“I’ve wanted to do this for a long time,” he said. “This is the first time I’ve found money to support it.” The grant application went in last week; it’s not clear when the city will know if it gets funded.

Now scoring 100 on the Pavement Condition Index, upper Main Street in Montpelier was repaved this fall. Photo by John Lazenby.

The Cost

Infrastructure isn’t cheap. At Montpelier’s last town meeting in March 2022, voters passed $27.4 million in bonds — $25.4 million of that slated for infrastructure work such as the total rebuilding of East State Street, and upgrades to the city’s wastewater treatment plant. On top of that, the city fund that helps pay for paving — the capital plan —  was at $2.149 million this year, after having taken a hit during the pandemic. It is funded “mostly by property taxes,” said City Manager Bill Fraser. He said the capital plan “includes debt service payments, equipment purchases, paving, sidewalks, building improvements, etc.”

“Starting in FY12 the goal was to put a total of capital investments … of $2.4 million per year. We finally got there in FY21,” Fraser noted. “The idea is to get to $2.4 million and maintain it or increase it. That is a sustainable amount for us to get caught up and keep the roads in decent shape.”

“We had to cut because of the pandemic; we’re getting back to the full level,” Fraser said. “All of this was aided by the ARPA money which allowed us to catch up on work cut due to the pandemic and to add more projects in both the general fund and water/sewer funds.”

Not everyone agrees with Fraser’s assessment.

“When I became mayor 10 years ago,” said former mayor and city councilor John Hollar, “it was a high priority for me and all our council members to get roads and sidewalks into reasonable condition. Council unanimously agreed to direct city staff to tell us what it would take to get our roads and sidewalks into a reasonable state of repair and to maintain them.”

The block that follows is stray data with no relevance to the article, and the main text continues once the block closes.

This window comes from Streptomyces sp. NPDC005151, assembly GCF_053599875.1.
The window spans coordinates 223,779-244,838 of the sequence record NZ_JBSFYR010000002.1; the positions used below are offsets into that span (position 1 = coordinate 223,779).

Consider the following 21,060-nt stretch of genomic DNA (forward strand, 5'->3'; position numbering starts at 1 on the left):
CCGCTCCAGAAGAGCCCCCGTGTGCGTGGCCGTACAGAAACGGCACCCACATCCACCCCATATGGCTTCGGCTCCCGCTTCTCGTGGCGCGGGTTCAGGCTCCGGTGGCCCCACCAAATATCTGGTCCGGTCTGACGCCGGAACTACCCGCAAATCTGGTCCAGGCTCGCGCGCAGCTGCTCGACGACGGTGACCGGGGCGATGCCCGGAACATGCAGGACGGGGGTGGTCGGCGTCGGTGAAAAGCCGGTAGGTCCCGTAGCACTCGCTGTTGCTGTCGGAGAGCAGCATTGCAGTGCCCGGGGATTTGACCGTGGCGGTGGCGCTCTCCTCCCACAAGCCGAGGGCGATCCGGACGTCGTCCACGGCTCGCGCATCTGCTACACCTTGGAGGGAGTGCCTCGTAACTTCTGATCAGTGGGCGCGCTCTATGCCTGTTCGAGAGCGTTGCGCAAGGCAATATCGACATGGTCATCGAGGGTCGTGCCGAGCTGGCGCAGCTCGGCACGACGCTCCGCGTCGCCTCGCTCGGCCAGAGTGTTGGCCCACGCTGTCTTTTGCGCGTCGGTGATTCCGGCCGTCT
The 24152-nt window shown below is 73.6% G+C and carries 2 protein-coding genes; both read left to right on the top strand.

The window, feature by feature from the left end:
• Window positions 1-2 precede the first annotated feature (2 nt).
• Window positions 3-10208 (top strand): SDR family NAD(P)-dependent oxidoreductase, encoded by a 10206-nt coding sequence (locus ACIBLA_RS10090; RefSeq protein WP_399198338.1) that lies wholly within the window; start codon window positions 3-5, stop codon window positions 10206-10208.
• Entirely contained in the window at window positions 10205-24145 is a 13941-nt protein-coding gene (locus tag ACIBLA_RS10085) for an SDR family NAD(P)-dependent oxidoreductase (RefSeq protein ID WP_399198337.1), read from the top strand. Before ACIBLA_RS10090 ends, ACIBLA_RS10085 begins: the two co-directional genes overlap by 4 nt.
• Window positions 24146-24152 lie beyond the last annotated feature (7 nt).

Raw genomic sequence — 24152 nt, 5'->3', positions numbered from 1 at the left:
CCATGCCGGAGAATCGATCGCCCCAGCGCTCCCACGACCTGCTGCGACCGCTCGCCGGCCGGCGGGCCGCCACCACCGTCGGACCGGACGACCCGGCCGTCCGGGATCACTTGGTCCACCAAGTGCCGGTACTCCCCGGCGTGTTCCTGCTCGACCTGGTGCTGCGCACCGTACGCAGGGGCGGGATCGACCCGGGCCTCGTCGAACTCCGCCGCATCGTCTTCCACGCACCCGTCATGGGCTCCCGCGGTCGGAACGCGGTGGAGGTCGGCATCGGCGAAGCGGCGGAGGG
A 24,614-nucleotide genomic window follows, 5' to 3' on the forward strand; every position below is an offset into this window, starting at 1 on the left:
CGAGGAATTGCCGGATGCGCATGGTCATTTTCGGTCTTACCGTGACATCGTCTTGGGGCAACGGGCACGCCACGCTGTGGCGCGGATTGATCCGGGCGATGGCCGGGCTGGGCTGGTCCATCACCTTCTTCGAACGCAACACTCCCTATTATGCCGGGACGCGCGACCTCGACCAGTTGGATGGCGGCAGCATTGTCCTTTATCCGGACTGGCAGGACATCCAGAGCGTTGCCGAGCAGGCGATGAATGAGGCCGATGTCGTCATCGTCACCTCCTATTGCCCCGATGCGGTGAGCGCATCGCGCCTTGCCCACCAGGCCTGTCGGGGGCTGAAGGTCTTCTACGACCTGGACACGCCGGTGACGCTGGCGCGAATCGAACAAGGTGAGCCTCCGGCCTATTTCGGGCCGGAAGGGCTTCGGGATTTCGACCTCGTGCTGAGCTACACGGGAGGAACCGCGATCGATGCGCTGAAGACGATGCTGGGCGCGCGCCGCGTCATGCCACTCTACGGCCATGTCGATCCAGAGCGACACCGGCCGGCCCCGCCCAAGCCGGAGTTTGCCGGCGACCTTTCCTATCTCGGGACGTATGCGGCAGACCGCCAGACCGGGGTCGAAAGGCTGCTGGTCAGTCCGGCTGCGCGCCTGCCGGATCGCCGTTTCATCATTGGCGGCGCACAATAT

“Our poor infrastructure comes at a tremendous cost to our residents,” he added. “More on car repair, hazardous to pedestrians, many roads almost impassable to bicyclists. I don’t understand why we are here after it was such a high priority 10 years ago.”

Water: The Master Plan

The DPW is now in the sixth year of a 50-year master plan designed to eventually replace all of its aged water mains. While high water pressure, topping 200 psi in places, as reported in VT Digger last week, is one of the reasons for the regular occurrence of burst water pipes, there’s another. Sixty percent of the 52 miles of water pipe that snake underneath the city is 100-year-old cast iron, Motyka said. 

So in 2017, the Department of Public Works wrote the master plan to replace all of the older pipe with High Density Polyethene Pipe over the next 50 years, at a total cost of $83,230,000. 

“This piping has a 250 psi pressure rating and has elastic properties, which allows is to absorb pressure spikes,” Motyka said. “The pipe has fusion (melted) joints providing a leak free system as opposed to gasketed connections. Since it is not metallic it is not subject to corrosion.”

The whole thing will be paid for over time by a combination of taxpayer funded municipal appropriations (including bonds), state revolving loan funds, and an annual 1% increase in water and sewer fees (plus annual increases at the rate of inflation). By fiscal year 2072, the plan is supposed to be complete, and presumably it will be time to start over again.

Water Water Everywhere